VW scandal: 3.6m European vehicles need major changes
Mercedes-Benz, Honda, Mazda and Mitsubishi have joined the growing list of manufacturers whose diesel cars are known to emit significantly more pollution on the road than in regulatory tests, according to data obtained by the Guardian.
Wide range of cars emit more pollution in realistic driving tests, data shows
In more realistic on-road tests, some Honda models emitted six times the regulatory limit of NOx pollution while some unnamed 4x4 models had 20 times the NOx limit coming out of their exhaust pipes.
“The issue is a systemic one” across the industry, said Nick Molden, whose company Emissions Analytics tested the cars. The Guardian revealed last week that diesel cars from Renault, Nissan, Hyundai, Citroen, Fiat, Volvo and Jeep all pumped out significantly more NOx in more realistic driving conditions. NOx pollution is at illegal levels in many parts of the UK and is believed to have caused many thousands of premature deaths and billions of pounds in health costs.
All the diesel cars passed the EU’s official lab-based regulatory test (called NEDC), but the test has failed to cut air pollution as governments intended because carmakers designed vehicles that perform better in the lab than on the road. There is no evidence of illegal activity, such as the “defeat devices” used by Volkswagen.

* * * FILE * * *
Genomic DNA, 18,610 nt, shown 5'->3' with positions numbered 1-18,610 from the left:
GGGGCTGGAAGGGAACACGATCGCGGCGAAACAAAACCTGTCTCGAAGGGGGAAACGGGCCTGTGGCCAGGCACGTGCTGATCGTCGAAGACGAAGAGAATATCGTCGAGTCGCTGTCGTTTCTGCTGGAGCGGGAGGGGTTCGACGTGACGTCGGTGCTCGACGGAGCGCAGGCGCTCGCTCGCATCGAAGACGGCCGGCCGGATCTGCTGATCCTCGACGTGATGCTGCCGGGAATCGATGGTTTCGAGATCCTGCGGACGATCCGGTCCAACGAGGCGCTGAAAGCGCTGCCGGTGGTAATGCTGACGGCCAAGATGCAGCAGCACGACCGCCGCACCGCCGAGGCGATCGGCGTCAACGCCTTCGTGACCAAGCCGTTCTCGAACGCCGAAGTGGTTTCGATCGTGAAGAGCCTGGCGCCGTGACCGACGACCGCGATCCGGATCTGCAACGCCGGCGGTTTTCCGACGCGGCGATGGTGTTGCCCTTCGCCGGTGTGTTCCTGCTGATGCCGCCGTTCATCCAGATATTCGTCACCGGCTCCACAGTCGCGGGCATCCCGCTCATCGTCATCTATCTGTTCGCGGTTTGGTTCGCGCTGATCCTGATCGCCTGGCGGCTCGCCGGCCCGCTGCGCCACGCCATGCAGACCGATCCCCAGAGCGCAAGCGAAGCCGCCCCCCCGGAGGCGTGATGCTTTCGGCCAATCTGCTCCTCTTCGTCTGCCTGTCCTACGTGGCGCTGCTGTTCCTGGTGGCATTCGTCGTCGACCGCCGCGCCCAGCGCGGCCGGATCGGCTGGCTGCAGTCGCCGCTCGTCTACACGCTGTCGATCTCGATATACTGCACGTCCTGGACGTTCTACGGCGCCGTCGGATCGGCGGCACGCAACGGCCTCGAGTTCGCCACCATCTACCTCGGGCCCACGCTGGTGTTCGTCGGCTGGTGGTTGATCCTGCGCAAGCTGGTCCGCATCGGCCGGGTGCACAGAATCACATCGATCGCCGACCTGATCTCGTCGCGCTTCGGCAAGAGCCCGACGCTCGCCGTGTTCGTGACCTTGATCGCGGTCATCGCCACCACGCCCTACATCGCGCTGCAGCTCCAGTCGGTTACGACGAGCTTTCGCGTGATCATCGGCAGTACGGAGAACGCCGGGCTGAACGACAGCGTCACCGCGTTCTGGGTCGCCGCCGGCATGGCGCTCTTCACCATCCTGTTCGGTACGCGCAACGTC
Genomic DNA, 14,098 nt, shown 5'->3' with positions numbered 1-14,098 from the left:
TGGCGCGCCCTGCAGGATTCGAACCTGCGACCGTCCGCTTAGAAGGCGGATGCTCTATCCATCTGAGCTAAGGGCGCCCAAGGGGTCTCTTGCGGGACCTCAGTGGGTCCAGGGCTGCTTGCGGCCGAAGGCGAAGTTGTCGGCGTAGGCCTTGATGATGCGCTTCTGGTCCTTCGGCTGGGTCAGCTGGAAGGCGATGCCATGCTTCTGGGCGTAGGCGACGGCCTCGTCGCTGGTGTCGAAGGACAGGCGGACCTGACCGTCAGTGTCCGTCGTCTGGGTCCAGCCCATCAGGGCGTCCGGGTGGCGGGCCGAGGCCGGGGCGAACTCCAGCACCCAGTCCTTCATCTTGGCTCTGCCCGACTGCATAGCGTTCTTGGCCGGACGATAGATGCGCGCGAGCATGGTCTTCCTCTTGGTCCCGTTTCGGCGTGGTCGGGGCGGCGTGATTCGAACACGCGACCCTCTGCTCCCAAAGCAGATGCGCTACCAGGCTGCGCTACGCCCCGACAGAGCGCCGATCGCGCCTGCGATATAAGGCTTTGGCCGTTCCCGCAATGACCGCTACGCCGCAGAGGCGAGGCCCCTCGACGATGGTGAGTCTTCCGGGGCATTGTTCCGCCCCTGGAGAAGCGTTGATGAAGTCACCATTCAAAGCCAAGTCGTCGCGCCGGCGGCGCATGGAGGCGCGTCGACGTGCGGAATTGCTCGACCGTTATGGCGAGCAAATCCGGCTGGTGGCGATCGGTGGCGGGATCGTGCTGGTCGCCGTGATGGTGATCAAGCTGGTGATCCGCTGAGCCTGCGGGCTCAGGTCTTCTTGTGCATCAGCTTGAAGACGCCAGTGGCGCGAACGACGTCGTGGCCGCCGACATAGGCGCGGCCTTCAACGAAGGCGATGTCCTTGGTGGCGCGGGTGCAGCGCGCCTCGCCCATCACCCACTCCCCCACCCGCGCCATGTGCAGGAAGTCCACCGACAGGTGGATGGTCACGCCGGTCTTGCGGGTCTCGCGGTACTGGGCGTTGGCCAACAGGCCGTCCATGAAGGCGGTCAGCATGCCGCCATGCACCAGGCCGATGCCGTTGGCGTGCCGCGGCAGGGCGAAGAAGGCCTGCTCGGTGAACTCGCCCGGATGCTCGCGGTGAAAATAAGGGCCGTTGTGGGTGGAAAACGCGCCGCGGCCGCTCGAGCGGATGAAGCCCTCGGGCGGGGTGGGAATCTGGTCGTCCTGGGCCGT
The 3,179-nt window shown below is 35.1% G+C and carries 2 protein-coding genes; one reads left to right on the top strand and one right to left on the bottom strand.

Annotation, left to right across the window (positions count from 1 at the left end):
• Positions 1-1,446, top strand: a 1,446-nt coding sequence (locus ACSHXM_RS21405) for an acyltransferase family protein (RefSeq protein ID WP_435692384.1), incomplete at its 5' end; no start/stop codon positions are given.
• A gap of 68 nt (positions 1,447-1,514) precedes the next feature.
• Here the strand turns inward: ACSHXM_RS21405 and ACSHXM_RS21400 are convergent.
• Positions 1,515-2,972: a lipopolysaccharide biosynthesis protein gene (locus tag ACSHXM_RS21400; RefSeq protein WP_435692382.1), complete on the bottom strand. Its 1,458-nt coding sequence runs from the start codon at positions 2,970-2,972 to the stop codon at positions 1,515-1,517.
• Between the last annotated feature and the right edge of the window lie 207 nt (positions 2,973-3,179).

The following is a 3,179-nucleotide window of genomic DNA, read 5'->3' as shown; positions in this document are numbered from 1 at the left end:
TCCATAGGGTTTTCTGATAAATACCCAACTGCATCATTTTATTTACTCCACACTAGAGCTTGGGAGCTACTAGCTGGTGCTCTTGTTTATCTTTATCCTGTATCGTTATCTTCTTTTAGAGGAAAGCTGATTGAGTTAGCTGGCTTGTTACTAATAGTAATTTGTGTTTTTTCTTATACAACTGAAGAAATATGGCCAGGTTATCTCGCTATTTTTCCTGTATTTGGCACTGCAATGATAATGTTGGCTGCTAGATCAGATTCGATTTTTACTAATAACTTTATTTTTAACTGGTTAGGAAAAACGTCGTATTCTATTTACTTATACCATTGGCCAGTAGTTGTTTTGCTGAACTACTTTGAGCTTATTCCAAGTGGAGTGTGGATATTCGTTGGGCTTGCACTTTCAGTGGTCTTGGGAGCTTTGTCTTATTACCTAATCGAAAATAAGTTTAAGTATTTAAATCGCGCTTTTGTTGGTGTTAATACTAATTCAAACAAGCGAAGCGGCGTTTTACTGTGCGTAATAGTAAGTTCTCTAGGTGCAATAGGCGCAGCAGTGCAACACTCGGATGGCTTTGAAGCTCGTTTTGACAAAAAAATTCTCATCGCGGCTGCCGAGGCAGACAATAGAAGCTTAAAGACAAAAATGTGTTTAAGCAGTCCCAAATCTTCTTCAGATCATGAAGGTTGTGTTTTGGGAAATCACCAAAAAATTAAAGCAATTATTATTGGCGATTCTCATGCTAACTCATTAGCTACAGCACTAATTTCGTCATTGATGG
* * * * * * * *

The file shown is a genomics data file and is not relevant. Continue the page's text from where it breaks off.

The new data is from Emissions Analytics’ on-the-road testing programme, which is carefully controlled and closely matches the real-world test the European commission wants to introduce. The company tested both Euro 6 models, the newest and strictest standard, and earlier Euro 5 models. Data showed that:
Mercedes-Benz’s diesel cars produced an average of 0.406g/km of NOx on the road, at least 2.2 times more than the official Euro 5 level and five times higher than the Euro 6 level. A spokesman for Mercedes-Benz said: “Since real-world driving conditions do not generally reflect those in the laboratory, the consumption figures may differ from the standardised figures.”
Honda’s diesel cars emitted 0.484g/km of NOx on average, between 2.6 and six times the official levels. A spokesman for Honda said: “Honda tests vehicles in accordance with European legislation.”
Mazda’s diesel cars had average NOx emissions of 0.293g/km in the real world, between 1.6 and 3.6 times the NEDC test levels. One Euro 6 model, the Mazda 6 2.2L 5DR, produced three times the official NOx emissions. A spokesman for Mazda said: “In compliance with the law, Mazda works hard to ensure that every petrol and diesel engine it makes fully complies with the regulations.”
Mitsubishi diesel cars produced an average of 0.274g/km of NOx, between 1.5 and 3.4 higher than in the lab. “The NEDC was never intended to represent real-world driving,” said a spokesman for Mitsubishi.
The Emissions Analytics data seen by the Guardian also found Citroen, VW and Audi NOx emissions to be higher on the road than in the EU lab test.